As she’s managing on only one kidney you need to be vigilant in case of later development of problems such as hypertension, diabetes etc, but at this stage I’d reassure her that she’s done very well, has a relatively common complaint and should not be alarmed.


More?

Go to the Advice Line page, where things are sorted by complexity and subtopic.

Things to read:

Unilateral cysts as an incidental finding (14)

A 79 year old gentleman had an abdominal ultrasound scan due to the incidental finding of abnormal LFTS.  This was reported to show slightly increased echogenicity of the liver in keeping with fatty infiltration.  He was also noted to have small, simple cortical cysts, with the largest measuring 36mm by 31mm, in his left kidney.  The visualised pancreas, aorta, right kidney, gall bladder and biliary tree all appeared normal and the spleen measured 9.8 cm, which was also normal.

The reason I write is to establish whether any further action is required regarding his cysts in his left kidney or whether in fact they can be ignored as they are not causing him any symptoms at present and should be viewed as an incidental finding only?

 What further information would you seek before giving your opinion?

See more of the history or available results?

Results of investigations are as follows;

 Blood – Urea 7 / Creatinine 102 / eGFR >60 / Electrolytes within normal ranges

Now consider what advice you would give.

Write your advice


Now read what the expert wrote

This should be viewed as an incidental finding and you can essentially just ignore the result.  It is not an uncommon finding and not expected to give rise to any symptoms or indicate an adverse renal prognosis.  Of note, complex cysts can indicate malignancy but this is not what is being described here.


More?

Go to the Advice Line page, where things are sorted by complexity and subtopic.

Things to read:

Incidental finding of abnormal renal ultrasound (13)

A 47 year old man recently had an ultrasound scan, and the report stated: right kidney could not be identified in the renal bed or right pelvic region. Left kidney =16.6cm, presumably due to compensatory hypertrophy. The left kidney appears normal in echopattern with no hydronephrosis or renal calculi. 

He is not aware of having had his kidney removed. The scan was requested as he had a dull ache in both renal angles and abdominal bloating.  He still gets a dull ache over his right loin a couple of times per week, lasting a few hours.  He does not need to take analgesia for this discomfort.  No aggravating factors.  He wonders himself if he could have pulled a muscle as he works delivering food.  He sometimes feels pulling in right groin when he bends forward.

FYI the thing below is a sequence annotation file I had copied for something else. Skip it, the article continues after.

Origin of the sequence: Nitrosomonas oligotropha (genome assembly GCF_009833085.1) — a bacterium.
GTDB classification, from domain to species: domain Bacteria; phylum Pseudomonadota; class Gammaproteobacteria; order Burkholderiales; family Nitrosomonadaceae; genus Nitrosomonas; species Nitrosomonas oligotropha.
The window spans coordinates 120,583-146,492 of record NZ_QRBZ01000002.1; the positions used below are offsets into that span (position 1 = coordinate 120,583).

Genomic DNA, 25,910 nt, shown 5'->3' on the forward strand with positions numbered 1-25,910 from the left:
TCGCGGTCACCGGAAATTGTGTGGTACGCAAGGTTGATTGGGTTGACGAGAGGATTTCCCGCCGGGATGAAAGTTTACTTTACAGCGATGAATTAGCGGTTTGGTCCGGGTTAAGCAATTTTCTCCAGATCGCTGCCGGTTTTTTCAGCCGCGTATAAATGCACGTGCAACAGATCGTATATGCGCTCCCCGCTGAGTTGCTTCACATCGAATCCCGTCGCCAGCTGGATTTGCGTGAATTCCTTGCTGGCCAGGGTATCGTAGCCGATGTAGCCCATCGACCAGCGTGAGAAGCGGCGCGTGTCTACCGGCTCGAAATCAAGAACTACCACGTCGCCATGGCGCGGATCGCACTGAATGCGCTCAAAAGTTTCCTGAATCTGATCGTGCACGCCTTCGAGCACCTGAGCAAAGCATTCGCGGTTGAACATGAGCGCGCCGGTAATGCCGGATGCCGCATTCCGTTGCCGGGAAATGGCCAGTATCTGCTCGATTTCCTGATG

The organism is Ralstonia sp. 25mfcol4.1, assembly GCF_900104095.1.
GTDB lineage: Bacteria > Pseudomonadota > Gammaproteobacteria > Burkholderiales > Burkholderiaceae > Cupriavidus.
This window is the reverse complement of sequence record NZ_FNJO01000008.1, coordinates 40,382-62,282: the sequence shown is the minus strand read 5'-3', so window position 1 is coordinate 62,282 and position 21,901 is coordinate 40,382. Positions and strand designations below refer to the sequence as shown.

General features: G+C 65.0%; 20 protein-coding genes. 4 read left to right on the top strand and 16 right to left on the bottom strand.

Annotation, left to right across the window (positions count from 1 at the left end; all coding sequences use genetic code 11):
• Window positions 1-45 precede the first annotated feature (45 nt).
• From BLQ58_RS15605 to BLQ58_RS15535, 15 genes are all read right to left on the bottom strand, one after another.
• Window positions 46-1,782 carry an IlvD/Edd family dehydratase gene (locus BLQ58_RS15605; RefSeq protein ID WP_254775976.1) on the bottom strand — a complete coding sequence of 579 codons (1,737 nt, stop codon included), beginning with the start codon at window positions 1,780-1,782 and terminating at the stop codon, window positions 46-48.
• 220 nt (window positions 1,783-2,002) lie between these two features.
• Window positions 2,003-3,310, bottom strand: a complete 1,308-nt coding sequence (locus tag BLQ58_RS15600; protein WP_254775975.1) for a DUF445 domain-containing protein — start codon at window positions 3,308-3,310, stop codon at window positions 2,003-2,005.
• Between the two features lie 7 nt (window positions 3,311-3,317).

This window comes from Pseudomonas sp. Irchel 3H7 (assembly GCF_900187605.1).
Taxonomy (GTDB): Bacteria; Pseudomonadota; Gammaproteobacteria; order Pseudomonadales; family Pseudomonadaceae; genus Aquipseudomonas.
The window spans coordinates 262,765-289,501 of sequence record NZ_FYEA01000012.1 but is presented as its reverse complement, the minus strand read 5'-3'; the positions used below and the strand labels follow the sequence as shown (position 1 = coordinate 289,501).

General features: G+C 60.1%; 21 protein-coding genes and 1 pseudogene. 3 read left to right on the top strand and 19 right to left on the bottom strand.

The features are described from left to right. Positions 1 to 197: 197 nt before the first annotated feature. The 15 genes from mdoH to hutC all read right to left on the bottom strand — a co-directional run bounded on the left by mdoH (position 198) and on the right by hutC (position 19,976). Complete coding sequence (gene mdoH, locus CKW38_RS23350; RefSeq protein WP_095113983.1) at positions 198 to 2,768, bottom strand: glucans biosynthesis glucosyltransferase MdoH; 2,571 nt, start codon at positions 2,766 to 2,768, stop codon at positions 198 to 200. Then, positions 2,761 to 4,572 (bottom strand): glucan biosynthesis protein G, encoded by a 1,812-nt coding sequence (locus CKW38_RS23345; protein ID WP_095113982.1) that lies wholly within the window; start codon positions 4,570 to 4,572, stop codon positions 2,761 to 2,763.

Does he need any kind of follow up with regards to having 1 kidney, such as regular blood tests to check his kidney function?

 What further information would you seek before giving your opinion?

See more of the history or available results?

Results of investigations are as follows;

Bloods: FBC and U+Es normal

 BP: 148/87

We discussed lifestyle advice regarding his blood pressure, as he is not keen to start medication.  I have arranged to repeat the blood pressure reading in 2 months and if still elevated commence him on amlodipine.

Now consider what advice you would give.

Write your advice


Now read what the expert wrote

This man just needs sensible attention to general healthcare and cardiovascular risk.

Single kidneys are common and, as in this case, the opposite one compensates for the loss of the other.  He will almost undoubtedly do well but probably should know that anything else that comes along in the next few decades that injures kidneys e.g. worsening hypertension, diabetes, NSAIDS,etc should probably be looked at with care and attention.

I would treat his hypertension as you are doing and repeat his bloods perhaps yearly as you might do for anyone with hypertension.


More?

Go to the Advice Line page, where things are sorted by complexity and subtopic.

Things to read: